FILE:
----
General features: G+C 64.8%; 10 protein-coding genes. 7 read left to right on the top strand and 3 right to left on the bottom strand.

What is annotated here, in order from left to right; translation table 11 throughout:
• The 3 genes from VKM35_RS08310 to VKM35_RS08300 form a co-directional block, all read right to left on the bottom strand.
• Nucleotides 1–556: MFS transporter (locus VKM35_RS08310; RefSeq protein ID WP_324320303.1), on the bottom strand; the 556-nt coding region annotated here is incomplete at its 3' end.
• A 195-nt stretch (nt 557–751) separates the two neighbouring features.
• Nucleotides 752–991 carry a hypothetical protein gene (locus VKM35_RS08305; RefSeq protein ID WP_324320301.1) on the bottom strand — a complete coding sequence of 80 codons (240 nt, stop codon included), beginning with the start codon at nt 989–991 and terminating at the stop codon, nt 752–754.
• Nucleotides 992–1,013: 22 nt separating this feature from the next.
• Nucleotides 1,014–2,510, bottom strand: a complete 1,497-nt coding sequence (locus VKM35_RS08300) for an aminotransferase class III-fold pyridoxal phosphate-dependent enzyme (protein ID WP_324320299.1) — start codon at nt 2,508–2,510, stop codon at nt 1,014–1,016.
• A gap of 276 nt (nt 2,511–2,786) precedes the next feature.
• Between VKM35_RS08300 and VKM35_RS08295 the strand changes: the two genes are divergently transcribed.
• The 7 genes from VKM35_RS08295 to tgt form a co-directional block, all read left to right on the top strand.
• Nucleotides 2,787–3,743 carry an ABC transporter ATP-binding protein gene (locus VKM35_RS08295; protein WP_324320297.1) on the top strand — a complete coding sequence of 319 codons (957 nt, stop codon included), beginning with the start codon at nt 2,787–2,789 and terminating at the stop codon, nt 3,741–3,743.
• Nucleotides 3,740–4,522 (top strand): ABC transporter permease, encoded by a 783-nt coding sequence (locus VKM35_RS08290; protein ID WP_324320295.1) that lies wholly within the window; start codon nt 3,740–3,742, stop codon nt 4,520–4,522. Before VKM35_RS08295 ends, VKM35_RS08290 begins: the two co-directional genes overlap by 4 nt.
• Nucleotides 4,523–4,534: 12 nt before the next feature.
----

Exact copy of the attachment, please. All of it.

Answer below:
General features: G+C 64.8%; 10 protein-coding genes. 7 read left to right on the top strand and 3 right to left on the bottom strand.

What is annotated here, in order from left to right; translation table 11 throughout:
• The 3 genes from VKM35_RS08310 to VKM35_RS08300 form a co-directional block, all read right to left on the bottom strand.
• Nucleotides 1–556: MFS transporter (locus VKM35_RS08310; RefSeq protein ID WP_324320303.1), on the bottom strand; the 556-nt coding region annotated here is incomplete at its 3' end.
• A 195-nt stretch (nt 557–751) separates the two neighbouring features.
• Nucleotides 752–991 carry a hypothetical protein gene (locus VKM35_RS08305; RefSeq protein ID WP_324320301.1) on the bottom strand — a complete coding sequence of 80 codons (240 nt, stop codon included), beginning with the start codon at nt 989–991 and terminating at the stop codon, nt 752–754.
• Nucleotides 992–1,013: 22 nt separating this feature from the next.
• Nucleotides 1,014–2,510, bottom strand: a complete 1,497-nt coding sequence (locus VKM35_RS08300) for an aminotransferase class III-fold pyridoxal phosphate-dependent enzyme (protein ID WP_324320299.1) — start codon at nt 2,508–2,510, stop codon at nt 1,014–1,016.
• A gap of 276 nt (nt 2,511–2,786) precedes the next feature.
• Between VKM35_RS08300 and VKM35_RS08295 the strand changes: the two genes are divergently transcribed.
• The 7 genes from VKM35_RS08295 to tgt form a co-directional block, all read left to right on the top strand.
• Nucleotides 2,787–3,743 carry an ABC transporter ATP-binding protein gene (locus VKM35_RS08295; protein WP_324320297.1) on the top strand — a complete coding sequence of 319 codons (957 nt, stop codon included), beginning with the start codon at nt 2,787–2,789 and terminating at the stop codon, nt 3,741–3,743.
• Nucleotides 3,740–4,522 (top strand): ABC transporter permease, encoded by a 783-nt coding sequence (locus VKM35_RS08290; protein ID WP_324320295.1) that lies wholly within the window; start codon nt 3,740–3,742, stop codon nt 4,520–4,522. Before VKM35_RS08295 ends, VKM35_RS08290 begins: the two co-directional genes overlap by 4 nt.
• Nucleotides 4,523–4,534: 12 nt before the next feature.